Our second installation at Mount Woollard (Photo: Jack Beardsley)

Our second installation at Mount Woollard (Photo: Jack Beardsley)

After a day on the ground due to bad weather, we were able to fly out to our alternate site at Nash Hills on January 13th in the hope that we could deploy our Martin Hills receiver there instead. On the summit we again spotted some suitable granite slabs that would be perfect for the GPS installation, while some of the nearby ridgelines also looked very promising for Mike’s sampling. Despite our best intentions, the sastrugi had other ideas; our first ski drag soon revealed it was as hard as concrete! Even with the best efforts of two skilled pilots, we were still unable to find a safe place to land our aircraft. With fuel reserves running low, we had no choice but to return home for the day, saying goodbye to a seemingly perfect installation site in the process. Frustrating, but just one of the things that Antarctic fieldwork can throw at you.

With unsuccessful installation attempts at both Martin and Nash Hills, Mike and I had to re-evaluate our options. With some assistance from Matt King back in Australia (with access to satellite imagery) and other scientists who were staying at Union as part of the US POLENET project, we selected another area in the Mid-Ellsworth’s that we believed would be suitable for our last installation. At this point in our trip, the weather decided to play hard ball for a few days, leaving the iSTAR-D team stranded at the Union Glacier camp for three days. The camp itself is run by the privately-owned Antarctic Logistics and Expeditions (ALE), who provide accommodation and hospitality services to tourists, private expeditions and a range of national science programs. Time was passed by teaching others to play poker, bike riding – yes, that’s right, bike riding – and enjoying the warm showers provided by ALE!

January 18th finally gave us the opportunity to explore our final alternate install site. Had we not found anything suitable on this flight, we would have had to depot the remaining GPS hardware and return to Rothera. As we neared the end of our reconnaissance flight, several of us simultaneously spotted a suitable piece of bedrock. When Steve announced he could land there safely, we knew we were in business! By this stage of our trip, we were running like a well-oiled machine. After finding a suitable piece of bedrock for the installation, the plane was quickly unloaded and assembly of the major components was underway. Testing revealed that, as with the previous two sites, everything was operating as expected. With time up our sleeves, we took a few minutes to snap a group photo before starting the long transit back to Rothera.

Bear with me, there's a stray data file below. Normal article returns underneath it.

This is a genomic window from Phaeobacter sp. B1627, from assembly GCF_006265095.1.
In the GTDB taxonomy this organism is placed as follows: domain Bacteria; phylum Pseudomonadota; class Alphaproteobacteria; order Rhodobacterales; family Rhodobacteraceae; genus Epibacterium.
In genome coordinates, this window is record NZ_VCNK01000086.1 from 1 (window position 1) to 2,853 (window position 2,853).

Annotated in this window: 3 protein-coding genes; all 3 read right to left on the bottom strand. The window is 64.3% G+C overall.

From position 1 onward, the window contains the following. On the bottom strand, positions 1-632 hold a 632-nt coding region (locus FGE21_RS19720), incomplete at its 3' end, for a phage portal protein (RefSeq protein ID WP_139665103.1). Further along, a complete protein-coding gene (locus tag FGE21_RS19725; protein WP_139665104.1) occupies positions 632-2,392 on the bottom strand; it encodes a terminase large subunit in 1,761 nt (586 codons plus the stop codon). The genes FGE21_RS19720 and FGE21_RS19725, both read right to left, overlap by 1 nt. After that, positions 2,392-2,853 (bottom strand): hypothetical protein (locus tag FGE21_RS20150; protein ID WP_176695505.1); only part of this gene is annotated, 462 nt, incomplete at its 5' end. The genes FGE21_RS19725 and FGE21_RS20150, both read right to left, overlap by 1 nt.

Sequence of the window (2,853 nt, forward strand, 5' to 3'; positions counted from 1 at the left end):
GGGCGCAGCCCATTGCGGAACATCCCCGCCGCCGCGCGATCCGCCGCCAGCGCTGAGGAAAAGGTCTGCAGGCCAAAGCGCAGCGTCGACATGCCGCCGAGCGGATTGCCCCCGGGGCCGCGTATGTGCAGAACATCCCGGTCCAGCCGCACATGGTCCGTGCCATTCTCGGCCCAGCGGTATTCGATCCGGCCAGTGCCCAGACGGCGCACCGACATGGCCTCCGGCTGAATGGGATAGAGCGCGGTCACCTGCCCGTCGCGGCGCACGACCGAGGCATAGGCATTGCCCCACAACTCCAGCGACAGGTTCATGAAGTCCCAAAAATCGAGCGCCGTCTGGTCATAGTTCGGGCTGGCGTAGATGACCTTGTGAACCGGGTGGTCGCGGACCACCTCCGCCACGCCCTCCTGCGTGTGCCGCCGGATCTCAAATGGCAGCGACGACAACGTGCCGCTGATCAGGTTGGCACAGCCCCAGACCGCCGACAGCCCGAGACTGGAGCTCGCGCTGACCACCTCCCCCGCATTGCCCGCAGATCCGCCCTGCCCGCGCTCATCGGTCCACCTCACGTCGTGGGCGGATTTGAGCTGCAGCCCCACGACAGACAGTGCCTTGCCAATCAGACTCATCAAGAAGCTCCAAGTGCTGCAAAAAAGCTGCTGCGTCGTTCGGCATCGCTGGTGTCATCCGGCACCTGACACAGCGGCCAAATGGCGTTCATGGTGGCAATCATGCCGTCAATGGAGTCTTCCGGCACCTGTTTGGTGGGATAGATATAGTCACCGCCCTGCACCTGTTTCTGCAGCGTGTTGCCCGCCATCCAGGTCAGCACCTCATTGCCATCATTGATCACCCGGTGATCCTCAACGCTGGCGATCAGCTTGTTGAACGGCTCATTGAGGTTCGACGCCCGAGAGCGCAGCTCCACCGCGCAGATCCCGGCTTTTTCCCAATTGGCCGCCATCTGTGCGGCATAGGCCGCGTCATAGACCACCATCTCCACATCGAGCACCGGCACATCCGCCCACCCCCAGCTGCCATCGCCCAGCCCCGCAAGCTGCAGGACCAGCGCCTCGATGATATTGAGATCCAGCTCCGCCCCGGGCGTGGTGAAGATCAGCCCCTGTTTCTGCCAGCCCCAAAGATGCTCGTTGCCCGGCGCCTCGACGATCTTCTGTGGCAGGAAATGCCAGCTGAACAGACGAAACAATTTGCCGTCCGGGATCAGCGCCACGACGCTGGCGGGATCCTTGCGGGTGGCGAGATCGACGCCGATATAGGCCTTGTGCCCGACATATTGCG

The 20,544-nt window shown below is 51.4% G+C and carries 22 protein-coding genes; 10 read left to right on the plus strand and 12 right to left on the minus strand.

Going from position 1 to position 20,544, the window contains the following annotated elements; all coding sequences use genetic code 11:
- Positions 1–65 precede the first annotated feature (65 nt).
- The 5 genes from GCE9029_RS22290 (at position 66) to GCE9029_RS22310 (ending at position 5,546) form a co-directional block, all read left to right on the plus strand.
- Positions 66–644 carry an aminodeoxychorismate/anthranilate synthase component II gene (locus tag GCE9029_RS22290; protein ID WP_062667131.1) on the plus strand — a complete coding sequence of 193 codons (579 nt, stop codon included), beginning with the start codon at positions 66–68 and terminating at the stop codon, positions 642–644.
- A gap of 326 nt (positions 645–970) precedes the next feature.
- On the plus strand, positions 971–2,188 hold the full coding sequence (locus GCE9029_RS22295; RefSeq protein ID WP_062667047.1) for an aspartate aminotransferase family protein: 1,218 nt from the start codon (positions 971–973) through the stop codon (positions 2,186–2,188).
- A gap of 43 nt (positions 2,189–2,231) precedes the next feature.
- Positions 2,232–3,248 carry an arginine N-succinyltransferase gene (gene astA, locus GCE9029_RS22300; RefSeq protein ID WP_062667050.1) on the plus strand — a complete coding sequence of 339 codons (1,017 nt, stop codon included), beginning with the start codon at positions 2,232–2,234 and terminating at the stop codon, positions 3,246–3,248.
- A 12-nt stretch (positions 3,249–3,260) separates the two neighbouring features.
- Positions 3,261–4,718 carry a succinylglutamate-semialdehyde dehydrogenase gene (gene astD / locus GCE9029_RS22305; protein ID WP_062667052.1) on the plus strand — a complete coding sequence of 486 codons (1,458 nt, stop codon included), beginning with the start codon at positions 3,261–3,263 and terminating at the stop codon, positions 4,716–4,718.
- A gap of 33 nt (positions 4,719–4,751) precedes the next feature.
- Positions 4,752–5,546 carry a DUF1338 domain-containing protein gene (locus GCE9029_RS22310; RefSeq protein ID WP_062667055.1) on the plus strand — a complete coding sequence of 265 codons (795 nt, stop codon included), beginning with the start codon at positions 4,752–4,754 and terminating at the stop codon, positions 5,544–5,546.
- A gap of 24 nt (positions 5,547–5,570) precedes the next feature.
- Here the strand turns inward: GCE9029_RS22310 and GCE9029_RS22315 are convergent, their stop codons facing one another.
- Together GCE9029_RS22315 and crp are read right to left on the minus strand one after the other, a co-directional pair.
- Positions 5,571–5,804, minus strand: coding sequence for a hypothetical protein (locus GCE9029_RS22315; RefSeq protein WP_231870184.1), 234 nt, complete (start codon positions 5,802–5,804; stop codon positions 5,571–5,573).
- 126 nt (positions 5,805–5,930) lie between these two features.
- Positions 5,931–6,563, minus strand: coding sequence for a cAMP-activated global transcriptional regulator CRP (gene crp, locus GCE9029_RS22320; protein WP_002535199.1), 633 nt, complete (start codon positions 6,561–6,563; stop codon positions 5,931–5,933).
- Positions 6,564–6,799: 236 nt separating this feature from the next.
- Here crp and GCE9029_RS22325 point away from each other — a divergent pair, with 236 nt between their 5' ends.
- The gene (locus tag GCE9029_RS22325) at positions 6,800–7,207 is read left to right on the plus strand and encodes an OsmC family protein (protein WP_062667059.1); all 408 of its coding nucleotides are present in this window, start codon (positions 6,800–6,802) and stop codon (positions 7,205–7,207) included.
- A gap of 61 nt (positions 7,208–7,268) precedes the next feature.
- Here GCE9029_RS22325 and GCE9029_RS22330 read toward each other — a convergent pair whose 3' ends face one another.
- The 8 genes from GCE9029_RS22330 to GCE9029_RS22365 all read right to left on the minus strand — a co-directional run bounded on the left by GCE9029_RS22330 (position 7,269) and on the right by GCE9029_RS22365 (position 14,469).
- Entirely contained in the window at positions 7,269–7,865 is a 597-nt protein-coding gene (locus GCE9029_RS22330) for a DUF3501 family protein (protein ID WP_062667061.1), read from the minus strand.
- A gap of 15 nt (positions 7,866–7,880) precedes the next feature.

The iSTAR D team (L to R: Roger Sitwell, Mike Bentley, Jack Beardsley (front), Vicky Auld and Steve King)

The iSTAR D team (L to R: Roger Sitwell, Mike Bentley, Jack Beardsley (front), Vicky Auld and Steve King)

Despite the weather delays and unsuitable surface conditions around two of our proposed sites, we completed all our research objectives. A massive thanks needs to go out to our fantastic team in the field; Steve, Vicky and Roger, you’re all superstars and Mike and I would have been stranded without you! Thanks should also go to the fantastic group of people who took good care of us at Union, as well as everyone who provided continual support from back at Rothera.

Jack Beardsley iSTAR-D Geodesist and GPS Technician

Website by Martin Black